Interface wise, OctoRemote is basically a refined version of TouchUI. It fully embraces the modern “Material Design” that Google is so obsessed with in the latest versions of Android, which gives it a very “native” look compared to other clients. There’s a considerable amount of horizontal swiping required to perform tasks, which can be annoying. For example, if you wanted to heat up the extruder and push out some filament (I.E. for changing filament colors), you would need to swipe between three separate tabs.
That said, I do like how faithfully this reproduces the functionality of stock OctoPrint. The general layout and options are nearly identical to those in the OctoPrint web interface, so it’s a very easy transition if you’ve become used to expecting certain options to be under particular menus and that sort of thing.
Probably my favorite feature of OctoRemote is the big “Upload” button which you use to push files to the printer. The other clients of course feature a similar function, but for whatever reason they downplay it considerably. The whole point of OctoPrint is to be able to push jobs to your printer over the network, so it seems only logical that it should be front and center in the user interface.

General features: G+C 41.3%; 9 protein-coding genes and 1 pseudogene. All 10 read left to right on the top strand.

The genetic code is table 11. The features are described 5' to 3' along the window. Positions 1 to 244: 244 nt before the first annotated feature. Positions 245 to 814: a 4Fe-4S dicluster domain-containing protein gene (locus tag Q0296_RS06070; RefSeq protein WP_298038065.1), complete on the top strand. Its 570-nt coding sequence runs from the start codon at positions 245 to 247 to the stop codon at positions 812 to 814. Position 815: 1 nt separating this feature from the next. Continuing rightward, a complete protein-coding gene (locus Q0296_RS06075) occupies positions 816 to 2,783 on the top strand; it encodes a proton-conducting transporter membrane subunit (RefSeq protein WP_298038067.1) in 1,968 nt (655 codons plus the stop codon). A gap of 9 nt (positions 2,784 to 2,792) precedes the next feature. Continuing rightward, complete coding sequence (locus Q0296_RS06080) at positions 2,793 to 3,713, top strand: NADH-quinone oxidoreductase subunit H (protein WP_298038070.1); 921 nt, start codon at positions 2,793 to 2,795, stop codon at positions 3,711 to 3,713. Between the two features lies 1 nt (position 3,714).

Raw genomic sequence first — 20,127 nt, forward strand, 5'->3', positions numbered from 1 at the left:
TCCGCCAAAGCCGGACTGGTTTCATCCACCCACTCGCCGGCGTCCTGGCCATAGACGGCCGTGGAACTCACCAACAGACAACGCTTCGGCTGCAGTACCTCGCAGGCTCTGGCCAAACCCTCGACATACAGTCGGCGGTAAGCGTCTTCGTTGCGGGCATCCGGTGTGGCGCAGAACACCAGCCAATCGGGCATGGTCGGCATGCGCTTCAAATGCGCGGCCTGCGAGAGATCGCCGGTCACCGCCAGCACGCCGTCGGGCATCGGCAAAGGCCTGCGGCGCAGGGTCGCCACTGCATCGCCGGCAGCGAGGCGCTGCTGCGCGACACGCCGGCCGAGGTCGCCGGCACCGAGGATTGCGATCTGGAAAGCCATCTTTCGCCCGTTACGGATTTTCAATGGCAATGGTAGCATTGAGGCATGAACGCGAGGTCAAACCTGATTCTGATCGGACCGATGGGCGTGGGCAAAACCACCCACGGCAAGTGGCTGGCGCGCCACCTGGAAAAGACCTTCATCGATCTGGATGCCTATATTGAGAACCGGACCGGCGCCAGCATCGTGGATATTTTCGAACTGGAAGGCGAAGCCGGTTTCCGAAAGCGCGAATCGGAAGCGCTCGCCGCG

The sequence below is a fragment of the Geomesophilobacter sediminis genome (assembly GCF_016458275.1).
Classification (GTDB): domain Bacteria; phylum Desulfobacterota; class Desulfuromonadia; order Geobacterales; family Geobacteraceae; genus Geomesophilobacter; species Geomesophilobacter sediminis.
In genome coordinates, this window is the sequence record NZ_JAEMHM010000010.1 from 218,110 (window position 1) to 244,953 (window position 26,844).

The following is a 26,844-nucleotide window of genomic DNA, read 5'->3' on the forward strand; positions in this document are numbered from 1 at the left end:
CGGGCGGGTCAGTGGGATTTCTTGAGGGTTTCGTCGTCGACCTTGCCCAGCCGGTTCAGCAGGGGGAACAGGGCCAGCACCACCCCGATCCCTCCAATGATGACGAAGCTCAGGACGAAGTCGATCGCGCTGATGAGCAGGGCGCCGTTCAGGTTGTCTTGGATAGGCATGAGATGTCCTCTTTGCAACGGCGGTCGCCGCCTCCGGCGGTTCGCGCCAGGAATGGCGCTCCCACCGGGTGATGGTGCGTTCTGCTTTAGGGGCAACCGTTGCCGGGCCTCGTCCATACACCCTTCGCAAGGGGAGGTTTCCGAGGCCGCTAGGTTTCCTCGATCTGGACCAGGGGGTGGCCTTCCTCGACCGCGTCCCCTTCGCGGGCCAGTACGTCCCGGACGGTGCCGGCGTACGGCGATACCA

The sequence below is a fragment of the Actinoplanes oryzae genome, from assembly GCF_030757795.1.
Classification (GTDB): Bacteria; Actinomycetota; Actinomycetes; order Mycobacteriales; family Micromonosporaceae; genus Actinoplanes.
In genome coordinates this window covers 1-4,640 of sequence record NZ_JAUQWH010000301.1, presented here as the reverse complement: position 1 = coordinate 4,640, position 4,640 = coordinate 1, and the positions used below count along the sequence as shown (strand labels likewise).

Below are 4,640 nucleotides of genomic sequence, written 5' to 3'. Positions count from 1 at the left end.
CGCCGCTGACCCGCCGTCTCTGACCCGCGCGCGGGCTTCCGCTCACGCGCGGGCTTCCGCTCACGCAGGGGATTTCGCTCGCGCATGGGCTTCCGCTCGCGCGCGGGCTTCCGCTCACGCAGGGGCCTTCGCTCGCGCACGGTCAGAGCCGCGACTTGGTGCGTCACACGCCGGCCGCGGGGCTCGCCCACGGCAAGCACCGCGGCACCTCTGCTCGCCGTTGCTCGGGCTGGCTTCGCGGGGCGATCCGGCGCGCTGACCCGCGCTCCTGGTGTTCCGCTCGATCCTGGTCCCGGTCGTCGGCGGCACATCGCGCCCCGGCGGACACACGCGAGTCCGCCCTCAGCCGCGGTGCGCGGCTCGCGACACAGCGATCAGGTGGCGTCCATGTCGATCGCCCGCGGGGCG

Personally, I’ve become quite fond of Printoid. The interface might look a bit like the control panel for a spaceship compared to the more minimalist approach used in other clients, but I appreciate having everything immediately accessible. But OctoRemote does strike a very compelling balance between the minimalism and functionality if Printoid throws a bit too much at you.
That said, TouchUI is still an excellent option if you don’t want to install a native application. While its interface is perhaps not perfectly suited to modern smartphones, it absolutely gets the job done. Installing it just takes a few clicks in the OctoPrint settings, and its large user base means there’s plenty of community support.
There are quite a few other OctoPrint clients for Android, and at least a couple for iOS if you’re into that sort of thing. The goal here wasn’t to be an exhaustive test of all the available options, but to simply highlight some of the most popular ones in use right now. Of course, we’d be interested in hearing what the Good Readers of Hackaday are using in the comments below.